Posted in custard

Flourless chocolate cognac cake/tarte

chocolate cognac tarte
Read on for my theory on why this cake looks like it got in a bar fight.

Two of the students (one former) in our department recently got married, and tonight we toasted to them.  I asked the bride what she’d like, and she said she likes anything chocolate.  When people tell me that, I think chocolate cake just won’t cut it – not chocolatey enough.  So I decided to make a flourless chocolate cake.  Before googling or foodgawking (foodgawkering? I can’t decide) for a recipe, I checked my bookmarks, because I keep a store of recipes I’ve seen and want to try.  Sure enough, I had a chocolate tarte recipe saved in my bookmarks that looked delicious.  The recipe is from Côté Maison and is in French, so I’ve translated it.

pâte sablée (already made – I didn’t use one)
156.3 B%       250 g crème fraîche liquide (I used heavy cream)
18.8 B%        30 g butter
78.1 B%        125 g chocolate
15.6 B%        25 g sugar (I added two tablespoons to this)
62.5 B%        2 eggs
37.5 B%        3 yolks
a little unsweetened cocoa powder (I used powdered sugar instead, but it melted into the cake by the time I served it)
32.5 B%        5 cl cognac

I added a pinch of salt and a teaspoon of vanilla.

I did it without a crust and doubled the recipe, which made a thin cake in a 13×9 in pan.  It served 12 people with a little left over.  Sadly, I don’t think the flavor of the cognac came through in the final product.  It tasted great in the batter, but I guess the cognac couldn’t take the heat.  If I make it again, I’d use a lighter cream, because I think too much fat can cover the flavor of the chocolate.   Here’s how I made it – mostly following the instructions, but you know me, I always have to change something:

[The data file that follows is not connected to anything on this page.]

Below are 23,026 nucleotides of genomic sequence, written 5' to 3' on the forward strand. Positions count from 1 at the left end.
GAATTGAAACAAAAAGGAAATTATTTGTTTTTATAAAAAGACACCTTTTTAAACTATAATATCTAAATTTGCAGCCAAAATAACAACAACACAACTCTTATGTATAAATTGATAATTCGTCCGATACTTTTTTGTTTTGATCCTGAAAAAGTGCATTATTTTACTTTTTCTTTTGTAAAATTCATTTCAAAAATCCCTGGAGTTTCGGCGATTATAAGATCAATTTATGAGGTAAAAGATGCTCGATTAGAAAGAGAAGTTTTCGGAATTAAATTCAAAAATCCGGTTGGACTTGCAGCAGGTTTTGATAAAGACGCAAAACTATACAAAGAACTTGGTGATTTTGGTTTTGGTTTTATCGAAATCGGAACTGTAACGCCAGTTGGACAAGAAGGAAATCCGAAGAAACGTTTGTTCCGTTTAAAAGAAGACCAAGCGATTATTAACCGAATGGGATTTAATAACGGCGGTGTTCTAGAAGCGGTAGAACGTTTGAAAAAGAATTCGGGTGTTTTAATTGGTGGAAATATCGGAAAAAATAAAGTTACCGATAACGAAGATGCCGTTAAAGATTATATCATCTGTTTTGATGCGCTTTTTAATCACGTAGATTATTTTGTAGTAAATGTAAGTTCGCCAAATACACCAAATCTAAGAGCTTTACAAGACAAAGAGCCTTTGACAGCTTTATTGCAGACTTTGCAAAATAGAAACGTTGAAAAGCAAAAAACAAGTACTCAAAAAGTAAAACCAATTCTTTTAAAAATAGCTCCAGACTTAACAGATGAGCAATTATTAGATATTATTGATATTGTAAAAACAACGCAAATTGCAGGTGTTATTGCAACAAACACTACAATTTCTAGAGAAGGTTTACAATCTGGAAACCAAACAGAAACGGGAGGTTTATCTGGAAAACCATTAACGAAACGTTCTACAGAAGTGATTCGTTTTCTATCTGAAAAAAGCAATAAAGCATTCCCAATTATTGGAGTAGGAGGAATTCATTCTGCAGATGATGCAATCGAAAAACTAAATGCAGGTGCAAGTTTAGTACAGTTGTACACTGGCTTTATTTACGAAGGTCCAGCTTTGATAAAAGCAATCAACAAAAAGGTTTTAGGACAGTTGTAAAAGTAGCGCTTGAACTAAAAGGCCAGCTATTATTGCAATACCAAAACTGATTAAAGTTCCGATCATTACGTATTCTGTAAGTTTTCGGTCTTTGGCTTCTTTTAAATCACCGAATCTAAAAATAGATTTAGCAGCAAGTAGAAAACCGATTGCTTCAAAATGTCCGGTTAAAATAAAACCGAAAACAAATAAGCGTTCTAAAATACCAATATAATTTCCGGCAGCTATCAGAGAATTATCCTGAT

1. Heat cream, butter, sugar, salt, and chocolate in a saucepan until everything is melted and dissolved.  Remove from heat.
  2. Lightly beat eggs and yolks.
  3. When cream mixture is cool, mix eggs, cognac, and vanilla together.  Pour into pan.
  4. Bake at 350F (180C) for 20 minutes.
  5. Cool, then sieve powdered sugar on top.

It came out moist, but cuttable (rather than needing to be spooned).  I should have checked it earlier, but thought it would need longer than 20 minutes (at slightly less than 350F) since I made twice as much, but then, I made it in a larger pan.  Twenty minutes was just right or possibly a minute or two too long.  It didn’t weep, so the eggs hadn’t coagulated, but I suspect it would have been a little smoother a couple of minutes earlier.

When I took it out of the oven, it had huge bubbles that sank into valleys upon cooling.  One of the sunken spots even caused a crack (the other, smaller crack is where I checked for doneness).  I think it went like this: the beaten eggs had lots of bubbles in them, and during cooking, they coalesced into big bubbles, which grew due to the heat into monster bubbles, which pushed a little of the batter out from under them, so that when the high spots sank, they sank even lower than the areas around them.  It did not make for a pretty cake.  (But everyone ate it anyway, bless their hearts!)  So take it from me: don’t overbeat your eggs – we’re not going for fluffy here – and let the batter sit for a while, maybe hit the pan on the counter a few times, to get rid of bubbles.

Overall, it’s hard to go wrong with a rich chocolate dessert, but I think this recipe could be improved upon.

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